AUGUSTA — Gov. Paul LePage is supporting a call to make Aug. 6 a national day of prayer and fasting, a move hailed by Christian groups but assailed by organizations who believe the state shouldn't promote one religion over another.
The governor signed the proclamation in early June, joining Texas Gov. Rick Perry, who is presiding over a national event that will be held at Reliant Stadium in Houston on the same day.
The day-of-prayer proclamation was signed by LePage June 6 following Perry's appeal in May to the nation's other governors to support the event.
In the proclamation, LePage writes that a day of prayer is an opportunity for Mainers to "turn to God in humility for wisdom, mercy and direction" during "times of trouble."
LePage is featured on the event's website, The Response (theresponseusa.com), which describes the gathering as a chance to heal the country's political, financial and moral wounds.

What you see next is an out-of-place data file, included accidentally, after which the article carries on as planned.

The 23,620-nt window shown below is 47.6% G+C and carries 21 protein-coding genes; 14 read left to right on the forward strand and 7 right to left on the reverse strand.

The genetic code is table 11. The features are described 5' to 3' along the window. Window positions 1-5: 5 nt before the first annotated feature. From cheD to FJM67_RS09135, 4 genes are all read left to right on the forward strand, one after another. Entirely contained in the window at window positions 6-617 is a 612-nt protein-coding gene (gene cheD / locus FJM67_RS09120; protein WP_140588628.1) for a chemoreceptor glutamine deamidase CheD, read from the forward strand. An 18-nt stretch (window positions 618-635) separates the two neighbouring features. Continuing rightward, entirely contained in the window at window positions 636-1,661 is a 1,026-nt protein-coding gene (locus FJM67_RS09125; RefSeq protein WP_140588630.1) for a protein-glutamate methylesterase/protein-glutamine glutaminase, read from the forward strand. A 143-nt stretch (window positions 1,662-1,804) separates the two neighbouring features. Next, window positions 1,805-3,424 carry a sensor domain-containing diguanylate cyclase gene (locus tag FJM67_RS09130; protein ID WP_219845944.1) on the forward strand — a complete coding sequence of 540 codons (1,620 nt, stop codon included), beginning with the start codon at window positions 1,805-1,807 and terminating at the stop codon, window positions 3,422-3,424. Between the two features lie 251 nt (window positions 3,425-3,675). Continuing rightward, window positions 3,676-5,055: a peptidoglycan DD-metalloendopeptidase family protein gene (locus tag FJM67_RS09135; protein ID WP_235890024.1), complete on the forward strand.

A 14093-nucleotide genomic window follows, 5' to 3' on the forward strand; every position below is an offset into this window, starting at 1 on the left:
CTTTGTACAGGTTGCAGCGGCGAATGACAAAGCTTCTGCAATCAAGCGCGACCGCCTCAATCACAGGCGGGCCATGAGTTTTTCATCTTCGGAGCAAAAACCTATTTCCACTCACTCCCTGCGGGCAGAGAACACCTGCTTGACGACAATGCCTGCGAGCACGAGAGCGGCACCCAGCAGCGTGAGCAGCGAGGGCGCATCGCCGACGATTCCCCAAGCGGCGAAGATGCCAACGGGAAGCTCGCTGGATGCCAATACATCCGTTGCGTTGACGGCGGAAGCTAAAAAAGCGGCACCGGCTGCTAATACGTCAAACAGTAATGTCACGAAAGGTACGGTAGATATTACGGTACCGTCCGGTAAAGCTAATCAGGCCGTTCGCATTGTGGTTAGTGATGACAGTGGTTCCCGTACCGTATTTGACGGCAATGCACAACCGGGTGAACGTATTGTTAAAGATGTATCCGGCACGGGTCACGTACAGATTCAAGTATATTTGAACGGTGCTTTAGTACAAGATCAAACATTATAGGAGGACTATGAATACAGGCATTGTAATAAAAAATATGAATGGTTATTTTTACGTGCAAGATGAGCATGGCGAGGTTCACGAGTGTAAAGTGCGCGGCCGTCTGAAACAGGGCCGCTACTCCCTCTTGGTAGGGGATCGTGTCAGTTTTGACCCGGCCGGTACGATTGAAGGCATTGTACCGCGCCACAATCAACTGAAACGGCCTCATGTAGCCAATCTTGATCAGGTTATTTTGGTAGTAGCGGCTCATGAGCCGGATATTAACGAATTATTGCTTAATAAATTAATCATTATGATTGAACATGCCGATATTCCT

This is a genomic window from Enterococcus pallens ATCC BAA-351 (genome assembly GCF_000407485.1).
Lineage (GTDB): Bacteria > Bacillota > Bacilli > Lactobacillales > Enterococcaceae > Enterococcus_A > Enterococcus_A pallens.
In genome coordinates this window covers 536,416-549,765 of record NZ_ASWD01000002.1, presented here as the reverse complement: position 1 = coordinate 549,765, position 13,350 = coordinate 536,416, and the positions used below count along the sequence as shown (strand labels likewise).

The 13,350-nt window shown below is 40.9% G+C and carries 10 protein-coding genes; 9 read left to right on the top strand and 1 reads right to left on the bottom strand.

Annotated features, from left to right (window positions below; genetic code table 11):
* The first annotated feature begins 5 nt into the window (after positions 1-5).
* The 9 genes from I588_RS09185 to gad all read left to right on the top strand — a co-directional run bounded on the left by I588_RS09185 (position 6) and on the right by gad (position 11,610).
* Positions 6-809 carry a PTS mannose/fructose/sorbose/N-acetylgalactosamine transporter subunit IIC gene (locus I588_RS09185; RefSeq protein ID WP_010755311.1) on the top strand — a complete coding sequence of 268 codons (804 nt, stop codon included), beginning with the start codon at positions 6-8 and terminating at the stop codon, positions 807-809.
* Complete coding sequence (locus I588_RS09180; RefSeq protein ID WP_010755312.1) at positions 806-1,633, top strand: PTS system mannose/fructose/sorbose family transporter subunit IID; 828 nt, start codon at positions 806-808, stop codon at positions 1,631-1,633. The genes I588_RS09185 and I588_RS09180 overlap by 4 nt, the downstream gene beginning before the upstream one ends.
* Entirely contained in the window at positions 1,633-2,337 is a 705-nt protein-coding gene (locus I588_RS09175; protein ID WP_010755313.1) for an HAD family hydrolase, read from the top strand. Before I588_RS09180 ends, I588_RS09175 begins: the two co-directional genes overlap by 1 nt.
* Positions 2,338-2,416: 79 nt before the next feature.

"According to the Bible, the answer to a nation in such crisis is to gather in humility and repentance and ask God to intervene," the site reads.
Perry's event has spawned a federal lawsuit from a group composed of atheists and agnostics. The group argues that Perry's day of prayer violates the constitutional ban on the government endorsing a specific religion.
Perry, an oft-rumored candidate for president, has also been criticized for using the event to garner political support from the evangelical Christian wing of the Republican Party.
Other critics object to the American Family Association's involvement. The AFA has made strong statements opposing homosexuality.
LePage in the proclamation cites quotes from former U.S. Presidents Abraham Lincoln and Franklin D. Roosevelt, whom at points of national crisis asked citizens to pray for America's protection.
Not everyone is happy that LePage is supporting Perry's event.
Alysia Melnick of the Maine Civil Liberties Union said religion flourishes in Maine and the nation because government doesn't get involved.
"The governor should have faith that the people of Maine can make their own decisions about prayer, without the state's approval or disapproval," Melnick said.
Susan Bernard of the Roman Catholic Diocese in Portland said the organization supported LePage's proclamation.